wed 22/05/2024

Lydia Sandgren: Collected Works review - the mysteries that surround us all | reviews, news & interviews

Lydia Sandgren: Collected Works review - the mysteries that surround us all

Lydia Sandgren: Collected Works review - the mysteries that surround us all

A work of realist Gothenburg that holds the truth at bay, ably translated by Agnes Broomé

Sandgren explores the strangeness of commonplace livesCourtesy of Pushkin Press

Lydia Sandgren’s debut novel, Collected Works, a bestseller in her native Sweden, has now been translated by Agnes Broomé into English, in all its 733-page glory. An epic family saga, it has flavours of the realism of her countryman, Karl Ove Knaussgard, more than a hint of emotional American big hitters like Jeffrey Eugenides or Jonathan Franzen, and something of the twists and turns of a chronicle like War and Peace.

The novel begins with Martin Berg, a Gothenburg publisher, enigmatic and adrift in a sea of papers. We then cut to his daily life at an unknown point in time, from which the narrative begins to shift between his "present" and his past, starting with his childhood. By moving through his life like this, we pick up the threads of other people’s lives, which are followed and at times become a new focus. First there is Martin’s wife, Cecilia, who walked out years ago and hasn’t been seen since. Then their daughter, Rakel, who is lost in another way: a lonely, eternal student, she has – metaphorically rather than physically – been missing for a long time. She’s a lonely, eternal student.

In fact, everyone feels unmoored in Collected Works, either trying to find their place in the world (like the young Martin) or almost always at sea (as with Martin’s best friend, the tortured artist Gustav Becker – another character at the novel’s moveable centre). At its heart is the mystery of Cecilia, but each character becomes, in every sense, difficult to read: so many wandering enigmas, full of secrets and obscure motivations.

Collected WorksCollected Works, like the recent excellent adaptation of Fleishman is in Trouble, is a study in how we make assumptions about those around us (and in our reading experiences), particularly when it comes to divorce or a separation. At the beginning, it is easy to side with Martin, who has been left to raise Cecilia’s and his three children single-handedly. But things are rarely so certain, and Sandgren has constructed a novel of deep suspicion, to the point at which we question our own capacity to ask the right question. If we are shown, for instance, a flawed version of Martin, we are not left to think that Cecilia herself is a victim in some way – she, too, is complex and difficult at times. Sandgren makes wry allusions to this construct, as when Frederikke, a therapist, discusses narratives which, when disrupted, cause chaos: “If your narrative deviates too far from reality, if it’s built on fundamental misconceptions and grave misinterpretations, then the narrative can be a problem in itself, of course. And yet, it may be that that particular construct is what makes life possible in that moment.”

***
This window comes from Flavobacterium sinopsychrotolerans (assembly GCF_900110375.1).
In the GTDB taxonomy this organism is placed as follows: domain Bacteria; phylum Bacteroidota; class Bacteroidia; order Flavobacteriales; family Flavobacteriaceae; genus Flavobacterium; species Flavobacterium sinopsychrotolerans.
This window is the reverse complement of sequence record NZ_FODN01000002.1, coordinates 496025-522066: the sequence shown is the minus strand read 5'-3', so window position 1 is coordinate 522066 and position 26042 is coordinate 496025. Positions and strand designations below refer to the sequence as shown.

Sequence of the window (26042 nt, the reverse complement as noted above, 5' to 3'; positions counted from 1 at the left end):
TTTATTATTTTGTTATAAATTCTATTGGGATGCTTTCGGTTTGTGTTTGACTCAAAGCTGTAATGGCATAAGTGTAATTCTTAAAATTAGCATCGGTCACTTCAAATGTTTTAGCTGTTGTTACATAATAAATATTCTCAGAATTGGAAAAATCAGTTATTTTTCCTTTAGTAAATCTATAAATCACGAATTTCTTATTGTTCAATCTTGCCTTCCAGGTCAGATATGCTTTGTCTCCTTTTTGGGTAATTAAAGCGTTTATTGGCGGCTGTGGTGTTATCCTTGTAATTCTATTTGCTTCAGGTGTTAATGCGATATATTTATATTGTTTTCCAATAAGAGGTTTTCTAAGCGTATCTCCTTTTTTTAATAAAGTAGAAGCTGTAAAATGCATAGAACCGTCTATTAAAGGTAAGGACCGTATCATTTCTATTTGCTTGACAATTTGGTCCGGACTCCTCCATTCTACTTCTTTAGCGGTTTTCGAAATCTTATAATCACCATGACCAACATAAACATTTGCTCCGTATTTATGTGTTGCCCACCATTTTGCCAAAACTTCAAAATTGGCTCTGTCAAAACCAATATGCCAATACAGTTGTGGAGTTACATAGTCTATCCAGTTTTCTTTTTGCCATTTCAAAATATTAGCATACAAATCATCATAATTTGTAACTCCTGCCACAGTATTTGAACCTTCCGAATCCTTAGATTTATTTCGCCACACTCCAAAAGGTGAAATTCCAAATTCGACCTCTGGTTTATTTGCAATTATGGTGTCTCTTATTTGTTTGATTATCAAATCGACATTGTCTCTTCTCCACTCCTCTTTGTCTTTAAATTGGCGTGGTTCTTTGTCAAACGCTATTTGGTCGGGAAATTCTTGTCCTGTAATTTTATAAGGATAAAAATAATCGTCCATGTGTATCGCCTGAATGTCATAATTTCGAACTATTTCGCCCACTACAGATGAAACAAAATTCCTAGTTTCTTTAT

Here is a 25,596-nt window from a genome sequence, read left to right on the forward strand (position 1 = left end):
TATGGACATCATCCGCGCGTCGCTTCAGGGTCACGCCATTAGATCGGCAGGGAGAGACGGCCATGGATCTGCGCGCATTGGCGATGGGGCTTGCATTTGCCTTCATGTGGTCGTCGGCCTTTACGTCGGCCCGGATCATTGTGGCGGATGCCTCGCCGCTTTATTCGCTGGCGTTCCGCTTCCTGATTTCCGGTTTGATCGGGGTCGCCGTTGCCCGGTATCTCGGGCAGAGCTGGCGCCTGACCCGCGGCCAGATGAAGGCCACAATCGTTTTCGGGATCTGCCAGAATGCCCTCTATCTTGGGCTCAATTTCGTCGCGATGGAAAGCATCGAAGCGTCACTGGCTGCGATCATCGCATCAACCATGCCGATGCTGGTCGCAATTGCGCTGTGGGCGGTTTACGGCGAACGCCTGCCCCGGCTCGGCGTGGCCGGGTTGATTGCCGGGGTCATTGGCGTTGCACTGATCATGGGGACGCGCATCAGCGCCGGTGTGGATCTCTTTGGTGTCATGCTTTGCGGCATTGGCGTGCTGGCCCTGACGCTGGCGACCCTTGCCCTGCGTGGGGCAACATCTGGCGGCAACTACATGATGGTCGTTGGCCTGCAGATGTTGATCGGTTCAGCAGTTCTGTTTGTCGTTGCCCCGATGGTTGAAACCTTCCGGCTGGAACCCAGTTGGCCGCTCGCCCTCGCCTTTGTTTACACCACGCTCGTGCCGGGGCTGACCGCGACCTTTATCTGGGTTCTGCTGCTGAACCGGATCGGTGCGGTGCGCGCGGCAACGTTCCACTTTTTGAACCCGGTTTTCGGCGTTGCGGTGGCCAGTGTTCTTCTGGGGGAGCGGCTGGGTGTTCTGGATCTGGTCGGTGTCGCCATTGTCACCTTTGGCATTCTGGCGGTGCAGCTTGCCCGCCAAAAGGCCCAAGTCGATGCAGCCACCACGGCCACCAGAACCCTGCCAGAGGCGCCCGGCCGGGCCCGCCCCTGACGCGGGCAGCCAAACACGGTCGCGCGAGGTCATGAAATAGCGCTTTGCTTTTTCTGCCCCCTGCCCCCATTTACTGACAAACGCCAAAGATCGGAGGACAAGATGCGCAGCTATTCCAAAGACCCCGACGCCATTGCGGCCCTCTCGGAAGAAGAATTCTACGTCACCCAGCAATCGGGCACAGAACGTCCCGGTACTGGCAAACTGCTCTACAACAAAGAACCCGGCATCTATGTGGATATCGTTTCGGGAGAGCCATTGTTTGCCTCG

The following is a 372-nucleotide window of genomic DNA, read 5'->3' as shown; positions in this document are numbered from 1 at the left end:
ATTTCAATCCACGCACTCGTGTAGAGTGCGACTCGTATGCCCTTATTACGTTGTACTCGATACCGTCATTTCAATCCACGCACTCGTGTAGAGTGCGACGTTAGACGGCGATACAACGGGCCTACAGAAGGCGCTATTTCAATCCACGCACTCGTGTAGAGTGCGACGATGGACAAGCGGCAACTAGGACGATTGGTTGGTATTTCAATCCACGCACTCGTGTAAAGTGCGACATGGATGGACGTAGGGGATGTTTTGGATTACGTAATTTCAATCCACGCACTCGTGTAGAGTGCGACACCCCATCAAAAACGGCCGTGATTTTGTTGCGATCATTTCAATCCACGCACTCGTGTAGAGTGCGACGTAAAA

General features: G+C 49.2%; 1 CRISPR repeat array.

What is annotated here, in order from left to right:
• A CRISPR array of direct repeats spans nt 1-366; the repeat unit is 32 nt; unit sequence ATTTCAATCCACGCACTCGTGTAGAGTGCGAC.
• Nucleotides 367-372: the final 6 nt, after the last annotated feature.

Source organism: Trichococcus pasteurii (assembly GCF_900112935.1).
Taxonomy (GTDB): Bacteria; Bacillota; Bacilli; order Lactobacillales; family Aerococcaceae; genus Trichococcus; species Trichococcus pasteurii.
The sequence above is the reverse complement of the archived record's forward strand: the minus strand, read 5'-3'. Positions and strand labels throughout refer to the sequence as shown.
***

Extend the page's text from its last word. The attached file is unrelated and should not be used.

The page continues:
Sandgren clearly delights in translation and linguistic play, making these key components of the novel, something which Broomé herself has drawn out very successfully. And, because we are between languages, the novel’s evocation of place becomes particularly poignant (Gothenburg, Paris, Berlin, Antibes in particular). An occasional frustration might be the extent to which Sandgren names various sites in Gothenburg, without giving them much geographical context; but in the end, this only adds to our weird sense of dislocation. That is, even more so as non-Swedish speakers, the reader herself comes to feel lost at sea, set at a poignant remove from the action in a kind of broken intimacy. The movement around Europe and the large temporal and spatial span of the book makes it feel expansive – a deeply absorbing text, with its abstruse geography contributing to the mystery.

Nothing in Collected Works feels superfluous, despite its length. The secret at the heart of the book is what might keep someone reading, but it is all the various characters and their shaded intentions, so elegantly described, that makes this book a pleasure to read. It is truly rich, describing Martin’s life in particular in real depth. However, Sandgren shows that we can seemingly know all the facts of someone’s life and miss what they hide – from others and from themselves – even when it is in plain sight. It’s an addictive read, which reveals, teases, and conceals superbly, and which, like all the best big books, leaves the finishing reader bereft.

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